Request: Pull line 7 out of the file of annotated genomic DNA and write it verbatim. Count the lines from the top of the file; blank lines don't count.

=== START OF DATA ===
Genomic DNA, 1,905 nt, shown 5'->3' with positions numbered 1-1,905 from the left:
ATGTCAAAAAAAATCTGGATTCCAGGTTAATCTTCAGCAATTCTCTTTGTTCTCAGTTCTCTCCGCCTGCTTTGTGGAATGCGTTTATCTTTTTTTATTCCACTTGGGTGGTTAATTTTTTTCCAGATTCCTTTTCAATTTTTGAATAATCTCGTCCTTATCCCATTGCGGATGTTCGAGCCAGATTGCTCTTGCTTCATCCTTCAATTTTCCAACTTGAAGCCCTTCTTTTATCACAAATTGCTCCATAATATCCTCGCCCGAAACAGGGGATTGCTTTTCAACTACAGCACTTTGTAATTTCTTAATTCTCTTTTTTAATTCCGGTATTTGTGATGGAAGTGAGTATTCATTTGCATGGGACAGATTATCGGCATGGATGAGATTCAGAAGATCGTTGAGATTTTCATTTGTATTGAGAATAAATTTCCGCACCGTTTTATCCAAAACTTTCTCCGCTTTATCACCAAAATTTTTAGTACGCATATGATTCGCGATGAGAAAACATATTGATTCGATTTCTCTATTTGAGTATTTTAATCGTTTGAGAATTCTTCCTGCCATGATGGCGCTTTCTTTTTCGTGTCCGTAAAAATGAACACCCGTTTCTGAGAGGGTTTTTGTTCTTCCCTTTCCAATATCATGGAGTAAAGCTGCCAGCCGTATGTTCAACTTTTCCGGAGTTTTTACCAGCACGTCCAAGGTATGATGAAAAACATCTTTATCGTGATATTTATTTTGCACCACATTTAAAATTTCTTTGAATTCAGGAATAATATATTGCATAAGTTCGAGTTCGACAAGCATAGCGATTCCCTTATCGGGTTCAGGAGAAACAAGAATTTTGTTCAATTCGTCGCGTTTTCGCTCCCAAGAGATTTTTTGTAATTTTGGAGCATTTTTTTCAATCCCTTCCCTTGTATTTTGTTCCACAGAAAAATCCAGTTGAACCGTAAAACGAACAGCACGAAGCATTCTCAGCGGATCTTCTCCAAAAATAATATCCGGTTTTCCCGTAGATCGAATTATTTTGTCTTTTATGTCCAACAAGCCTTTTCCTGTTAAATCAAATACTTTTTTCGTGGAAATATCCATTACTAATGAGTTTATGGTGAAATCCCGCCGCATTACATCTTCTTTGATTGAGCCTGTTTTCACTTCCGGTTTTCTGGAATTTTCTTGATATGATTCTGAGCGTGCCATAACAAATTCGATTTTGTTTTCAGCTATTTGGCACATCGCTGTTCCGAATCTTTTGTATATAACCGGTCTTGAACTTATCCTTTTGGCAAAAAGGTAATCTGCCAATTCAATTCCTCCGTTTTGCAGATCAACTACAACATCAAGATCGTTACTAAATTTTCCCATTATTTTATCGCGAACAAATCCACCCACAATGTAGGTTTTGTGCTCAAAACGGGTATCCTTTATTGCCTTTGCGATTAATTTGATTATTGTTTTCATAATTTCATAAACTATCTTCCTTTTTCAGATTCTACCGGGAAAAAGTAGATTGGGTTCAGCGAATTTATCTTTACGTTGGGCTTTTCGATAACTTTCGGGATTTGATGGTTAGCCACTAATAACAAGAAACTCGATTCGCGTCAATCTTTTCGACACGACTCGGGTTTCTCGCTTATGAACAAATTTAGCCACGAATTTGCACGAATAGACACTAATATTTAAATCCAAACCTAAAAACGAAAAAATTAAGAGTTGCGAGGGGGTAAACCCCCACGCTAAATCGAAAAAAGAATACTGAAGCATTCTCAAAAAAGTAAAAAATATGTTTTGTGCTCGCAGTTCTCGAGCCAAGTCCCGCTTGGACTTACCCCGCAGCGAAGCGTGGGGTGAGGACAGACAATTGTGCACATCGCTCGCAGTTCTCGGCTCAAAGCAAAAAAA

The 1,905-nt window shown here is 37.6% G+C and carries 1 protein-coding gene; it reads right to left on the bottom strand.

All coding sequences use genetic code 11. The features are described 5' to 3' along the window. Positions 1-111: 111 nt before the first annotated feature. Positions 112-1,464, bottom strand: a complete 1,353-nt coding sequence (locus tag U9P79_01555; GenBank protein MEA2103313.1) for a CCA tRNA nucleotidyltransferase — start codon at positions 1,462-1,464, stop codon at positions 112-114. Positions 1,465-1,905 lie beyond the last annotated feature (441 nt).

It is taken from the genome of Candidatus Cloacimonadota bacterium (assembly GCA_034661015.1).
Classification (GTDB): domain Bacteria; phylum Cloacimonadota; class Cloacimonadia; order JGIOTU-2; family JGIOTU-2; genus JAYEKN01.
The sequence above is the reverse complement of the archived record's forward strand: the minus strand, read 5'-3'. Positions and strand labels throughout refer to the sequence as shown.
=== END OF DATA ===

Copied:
The sequence above is the reverse complement of the archived record's forward strand: the minus strand, read 5'-3'. Positions and strand labels throughout refer to the sequence as shown.